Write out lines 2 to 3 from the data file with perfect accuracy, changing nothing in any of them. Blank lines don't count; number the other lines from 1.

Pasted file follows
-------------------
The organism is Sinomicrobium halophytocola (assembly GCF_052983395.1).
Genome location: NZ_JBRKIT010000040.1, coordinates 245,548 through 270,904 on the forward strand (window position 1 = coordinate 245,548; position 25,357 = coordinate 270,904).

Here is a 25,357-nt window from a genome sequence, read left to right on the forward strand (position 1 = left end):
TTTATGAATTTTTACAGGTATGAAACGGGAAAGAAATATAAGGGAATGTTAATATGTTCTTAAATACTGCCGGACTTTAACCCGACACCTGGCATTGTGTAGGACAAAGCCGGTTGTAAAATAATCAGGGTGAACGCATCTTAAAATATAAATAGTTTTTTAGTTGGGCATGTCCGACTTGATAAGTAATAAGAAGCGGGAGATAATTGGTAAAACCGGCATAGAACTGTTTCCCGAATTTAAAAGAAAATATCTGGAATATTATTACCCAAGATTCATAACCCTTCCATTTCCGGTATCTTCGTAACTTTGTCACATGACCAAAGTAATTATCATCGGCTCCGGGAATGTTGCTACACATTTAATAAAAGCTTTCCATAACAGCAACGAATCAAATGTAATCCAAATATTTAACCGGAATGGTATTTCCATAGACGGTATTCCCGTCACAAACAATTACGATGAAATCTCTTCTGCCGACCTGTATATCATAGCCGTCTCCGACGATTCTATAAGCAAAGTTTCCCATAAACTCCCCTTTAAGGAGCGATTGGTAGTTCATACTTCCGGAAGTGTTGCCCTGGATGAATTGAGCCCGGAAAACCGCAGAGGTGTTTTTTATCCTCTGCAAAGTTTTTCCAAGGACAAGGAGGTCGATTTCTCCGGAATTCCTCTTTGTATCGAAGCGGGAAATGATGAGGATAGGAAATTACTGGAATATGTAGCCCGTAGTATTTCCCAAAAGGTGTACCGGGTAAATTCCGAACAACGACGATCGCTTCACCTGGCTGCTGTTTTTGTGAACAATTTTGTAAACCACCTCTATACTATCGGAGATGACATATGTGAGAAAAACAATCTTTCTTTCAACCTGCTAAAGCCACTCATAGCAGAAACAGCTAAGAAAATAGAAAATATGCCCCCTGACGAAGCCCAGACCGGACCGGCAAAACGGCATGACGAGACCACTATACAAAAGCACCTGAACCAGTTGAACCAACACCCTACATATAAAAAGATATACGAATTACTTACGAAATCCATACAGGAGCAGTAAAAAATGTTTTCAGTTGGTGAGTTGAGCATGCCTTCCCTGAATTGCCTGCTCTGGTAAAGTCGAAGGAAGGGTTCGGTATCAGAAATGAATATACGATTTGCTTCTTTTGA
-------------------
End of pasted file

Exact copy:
Genome location: NZ_JBRKIT010000040.1, coordinates 245,548 through 270,904 on the forward strand (window position 1 = coordinate 245,548; position 25,357 = coordinate 270,904).

Here is a 25,357-nt window from a genome sequence, read left to right on the forward strand (position 1 = left end):